March 28, 2017

After centuries of being more religious than other Western societies, the United States in the 21st century is becoming more secular, with attendance and membership in most mainline churches plummeting. Many secularist writers have lauded this development, arguing that a less religious America will be a more open and tolerant – in short, more liberal – one. But in a fierce, tightly-argued online op-ed, Atlantic editor Peter Beinart raises the question of whether this decline in traditional religiosity might be,… Read more

March 21, 2017

Will secularism continue to grow? Computer models suggest that the answer worldwide is “not really.” Read more

February 24, 2017

A science of religion would help us understand some baffling things. Why do otherwise normal people spend thousands of dollars to flock from halfway around the world to Mecca? What’s with all the fasting and ritual? Why do people people pray to invisible personalities? None of these questions is simple, but a growing community of researchers from diverse disciplines is buckling down to try to answer them – scientifically. From cognitive science to social psychology to evolutionary modeling, the tools… Read more

February 14, 2017

Liberals can teach students about the bad side of hierarchy – oppression. Conservatives can teach about its good side – leadership. Colleges need both. Read more

February 4, 2017

A recent article in Boston Magazine argues that colleges are too liberal. This is true, and it’s a problem – even though it’s not professors’ fault. Read more

January 14, 2017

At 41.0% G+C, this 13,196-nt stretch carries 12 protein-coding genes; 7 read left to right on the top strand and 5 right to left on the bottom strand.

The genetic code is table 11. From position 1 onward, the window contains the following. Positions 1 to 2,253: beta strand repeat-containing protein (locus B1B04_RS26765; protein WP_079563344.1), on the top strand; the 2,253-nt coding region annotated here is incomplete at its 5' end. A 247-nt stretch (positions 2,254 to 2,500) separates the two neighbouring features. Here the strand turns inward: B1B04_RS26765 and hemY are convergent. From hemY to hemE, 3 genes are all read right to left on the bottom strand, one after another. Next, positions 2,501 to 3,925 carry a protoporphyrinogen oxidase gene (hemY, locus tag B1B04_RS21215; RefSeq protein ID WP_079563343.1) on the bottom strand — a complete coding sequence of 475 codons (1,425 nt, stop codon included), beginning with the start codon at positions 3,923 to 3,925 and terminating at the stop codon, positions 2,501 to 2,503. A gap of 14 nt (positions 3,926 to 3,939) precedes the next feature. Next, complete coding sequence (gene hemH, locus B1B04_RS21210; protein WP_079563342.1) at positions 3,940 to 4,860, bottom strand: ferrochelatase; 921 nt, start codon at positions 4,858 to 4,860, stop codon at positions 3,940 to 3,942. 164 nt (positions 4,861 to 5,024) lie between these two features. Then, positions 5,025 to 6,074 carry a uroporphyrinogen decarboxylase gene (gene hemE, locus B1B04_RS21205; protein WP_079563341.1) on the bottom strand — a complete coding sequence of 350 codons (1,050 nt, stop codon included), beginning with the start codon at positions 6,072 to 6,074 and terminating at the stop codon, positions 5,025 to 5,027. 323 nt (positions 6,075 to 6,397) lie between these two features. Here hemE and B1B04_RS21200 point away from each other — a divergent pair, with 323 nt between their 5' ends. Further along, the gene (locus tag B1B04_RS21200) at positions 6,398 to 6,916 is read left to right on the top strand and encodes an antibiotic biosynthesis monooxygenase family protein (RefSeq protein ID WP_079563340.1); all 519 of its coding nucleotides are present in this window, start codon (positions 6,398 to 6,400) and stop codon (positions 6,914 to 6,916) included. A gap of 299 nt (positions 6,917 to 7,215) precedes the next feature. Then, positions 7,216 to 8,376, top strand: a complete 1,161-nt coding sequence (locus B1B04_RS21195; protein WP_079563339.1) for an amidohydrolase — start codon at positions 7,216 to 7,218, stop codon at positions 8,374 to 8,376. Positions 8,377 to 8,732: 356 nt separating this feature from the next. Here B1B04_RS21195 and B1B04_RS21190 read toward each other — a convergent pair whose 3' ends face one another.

Some think we should live in Rationalia. But Donald Trump shows us what a world with no unquestionable or sacred values would look like. Read more

December 21, 2016

Why does social media bring out the worst in us? Religious studies tells us that ritual helps stabilizes society – and there’s no ritual on the internet. Read more

November 29, 2016

Human ritual is an evolutionary product of the behavioral instinct for play. Without that instinct, we might work ourselves to the bone. Read more

November 15, 2016

Connor Wood On Election Tuesday last week, I flew from Boston to Norfolk, Virginia, for a work conference. The day was beautiful and sunny, and people were friendly. My colleagues and I got an incredible view of Manhattan taking off from our layover in LaGuardia, its numberless spires catching the light like crystals. I was optimistic about the future and hopeful for the election. That evening, as the world realized that Donald Trump would win, that hopeful optimism was replaced… Read more

September 6, 2016

According to historian Peter Turchin, the white American ethnicity arose out of protracted military struggles against native Americans. But could there be a way to create social unity and cohesion without fighting against an outgroup? Read more

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